by Maggie Stiefvater
Publisher: Scholastic Press
Reading level: YA
Grace has been watching the wolves for years, ever since she was almost killed in an attack. She feels especially drawn to the wolf with the yellow eyes. One night, a yellow-eyed boy shows up, bleeding, on her back porch. Grace knows right away that it is her wolf.
When a classmate goes missing and is assumed killed by the wolves, Grace discovers that there has been a lot more going on in the woods around town than she could have dreamed. As her feelings for her yellow-eyed boy, Sam, grow stronger, she is forced to confront some troubling possibilities. And those possibilities could have dire consequences for those she holds most dear.
When I read a book that's had lots of hype, I'm always a little bit wary. Will it live up to my expectations? Or will I end up tossing it aside, wondering what all the fuss was about? I've had Shiver in my TBR pile since Halloween 2009... and I only just got around to reading it now! I'm glad I was pleasantly surprised by what I read.
While this is essentially another paranormal romance (it's a werewolf book), the author did some interesting things with the mythology. There are no full moons, silver crosses, or wolfsbane in this rendition of the tale. I quite enjoyed this variation, as the author was able to make it fairly original (and that's not easy to do with all the paranormal titles on the market).
The story is told in alternating first-person points of view, so we get to see the story through Grace's and Sam's eyes. To be honest, I wasn't a huge fan of this technique in this book because I found it a bit confusing. Sam's character seemed consistent, whether he was the storyteller or the subject. Grace, on the other hand, didn't work as well for me. I felt like her character was a bit different when she was telling the story as opposed to when she was being described by Sam. My other complaint with the characters in this novel was with the parents. Why were they all so uninvolved? I don't think I've ever read anything like it. While this sort of characterization may be convenient for the plot, I found it to be very unrealistic. One set of lousy parents, sure... But it seemed like every parent in Mercy Falls couldn't care less what their children were up to!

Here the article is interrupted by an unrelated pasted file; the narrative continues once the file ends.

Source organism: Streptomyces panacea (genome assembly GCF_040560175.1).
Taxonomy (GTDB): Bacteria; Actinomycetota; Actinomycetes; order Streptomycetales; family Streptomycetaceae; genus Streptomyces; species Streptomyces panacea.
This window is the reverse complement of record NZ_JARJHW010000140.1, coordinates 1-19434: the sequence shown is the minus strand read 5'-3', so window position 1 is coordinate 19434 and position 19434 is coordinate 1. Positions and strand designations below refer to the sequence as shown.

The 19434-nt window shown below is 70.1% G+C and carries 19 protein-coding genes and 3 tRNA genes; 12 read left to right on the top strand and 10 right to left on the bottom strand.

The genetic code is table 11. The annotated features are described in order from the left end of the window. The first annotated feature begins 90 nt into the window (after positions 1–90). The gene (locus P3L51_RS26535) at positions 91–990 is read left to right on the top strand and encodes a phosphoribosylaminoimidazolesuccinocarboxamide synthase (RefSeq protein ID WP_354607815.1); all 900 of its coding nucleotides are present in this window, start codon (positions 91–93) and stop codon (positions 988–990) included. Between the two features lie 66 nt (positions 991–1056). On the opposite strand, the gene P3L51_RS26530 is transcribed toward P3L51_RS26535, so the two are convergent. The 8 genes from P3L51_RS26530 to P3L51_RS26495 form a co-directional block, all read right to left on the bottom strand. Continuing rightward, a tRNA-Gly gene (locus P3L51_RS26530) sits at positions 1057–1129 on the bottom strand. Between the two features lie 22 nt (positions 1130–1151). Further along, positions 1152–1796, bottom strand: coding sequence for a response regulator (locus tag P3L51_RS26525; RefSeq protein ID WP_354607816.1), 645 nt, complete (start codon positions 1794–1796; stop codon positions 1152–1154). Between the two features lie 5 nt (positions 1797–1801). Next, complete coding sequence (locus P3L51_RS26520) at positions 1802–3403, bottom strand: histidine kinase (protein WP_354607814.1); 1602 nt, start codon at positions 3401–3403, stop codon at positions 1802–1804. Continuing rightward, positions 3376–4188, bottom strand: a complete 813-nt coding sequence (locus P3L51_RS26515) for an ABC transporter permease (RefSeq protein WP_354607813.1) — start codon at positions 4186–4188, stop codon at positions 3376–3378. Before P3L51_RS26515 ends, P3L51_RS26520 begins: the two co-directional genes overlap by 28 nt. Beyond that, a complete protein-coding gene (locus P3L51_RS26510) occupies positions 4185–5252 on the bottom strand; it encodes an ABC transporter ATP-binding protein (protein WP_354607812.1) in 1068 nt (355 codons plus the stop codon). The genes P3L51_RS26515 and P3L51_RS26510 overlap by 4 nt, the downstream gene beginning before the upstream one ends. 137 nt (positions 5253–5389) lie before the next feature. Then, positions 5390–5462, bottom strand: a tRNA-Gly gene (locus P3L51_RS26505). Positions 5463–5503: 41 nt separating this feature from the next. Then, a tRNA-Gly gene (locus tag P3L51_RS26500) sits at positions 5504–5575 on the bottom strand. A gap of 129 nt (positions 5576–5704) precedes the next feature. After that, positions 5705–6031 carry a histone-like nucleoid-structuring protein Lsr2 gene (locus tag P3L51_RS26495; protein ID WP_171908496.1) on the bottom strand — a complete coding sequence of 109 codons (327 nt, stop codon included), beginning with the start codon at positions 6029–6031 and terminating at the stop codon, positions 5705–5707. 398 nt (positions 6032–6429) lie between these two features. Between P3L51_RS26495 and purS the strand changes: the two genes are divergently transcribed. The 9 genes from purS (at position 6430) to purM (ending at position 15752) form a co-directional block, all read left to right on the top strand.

The book was a page-turner, though, and I had a difficult time putting it down at times. I did like the writing style (descriptive without being overly flowery) and the author knew how to write dialogue properly.
So, all in all, I can see now what all the fuss was about, and I'm glad I dug this one out of the bottom of my TBR pile to read it. Unfortunately, now I need to get my hands on Linger and Forever. Darn addictive trilogies...
Overall: 4.29 out of 5